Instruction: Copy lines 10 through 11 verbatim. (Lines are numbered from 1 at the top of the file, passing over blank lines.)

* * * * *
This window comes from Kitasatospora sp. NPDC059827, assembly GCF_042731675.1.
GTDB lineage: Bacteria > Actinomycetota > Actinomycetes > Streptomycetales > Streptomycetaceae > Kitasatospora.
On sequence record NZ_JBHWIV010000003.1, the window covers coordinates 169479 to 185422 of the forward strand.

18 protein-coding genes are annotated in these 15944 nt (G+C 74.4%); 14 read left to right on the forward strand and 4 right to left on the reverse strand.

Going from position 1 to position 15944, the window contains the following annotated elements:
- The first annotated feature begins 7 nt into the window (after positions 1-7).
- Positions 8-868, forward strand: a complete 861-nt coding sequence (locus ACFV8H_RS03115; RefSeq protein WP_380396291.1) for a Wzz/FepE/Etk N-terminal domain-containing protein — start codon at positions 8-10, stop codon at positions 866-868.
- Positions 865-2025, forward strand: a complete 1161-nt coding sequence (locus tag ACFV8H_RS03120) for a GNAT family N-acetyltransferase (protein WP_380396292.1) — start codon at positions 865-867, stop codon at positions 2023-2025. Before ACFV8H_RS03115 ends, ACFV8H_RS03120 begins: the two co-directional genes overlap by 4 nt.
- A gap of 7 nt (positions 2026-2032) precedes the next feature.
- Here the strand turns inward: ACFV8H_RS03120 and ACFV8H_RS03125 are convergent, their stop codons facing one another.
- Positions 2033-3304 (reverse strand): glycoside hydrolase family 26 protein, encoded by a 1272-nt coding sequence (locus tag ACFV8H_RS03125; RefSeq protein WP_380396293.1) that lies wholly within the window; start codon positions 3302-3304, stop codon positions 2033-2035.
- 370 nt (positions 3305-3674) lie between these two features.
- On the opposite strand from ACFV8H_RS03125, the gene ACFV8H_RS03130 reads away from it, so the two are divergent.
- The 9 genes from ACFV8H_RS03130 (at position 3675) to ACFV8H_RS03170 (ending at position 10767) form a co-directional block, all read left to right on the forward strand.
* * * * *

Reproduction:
- Here the strand turns inward: ACFV8H_RS03120 and ACFV8H_RS03125 are convergent, their stop codons facing one another.
- Positions 2033-3304 (reverse strand): glycoside hydrolase family 26 protein, encoded by a 1272-nt coding sequence (locus tag ACFV8H_RS03125; RefSeq protein WP_380396293.1) that lies wholly within the window; start codon positions 3302-3304, stop codon positions 2033-2035.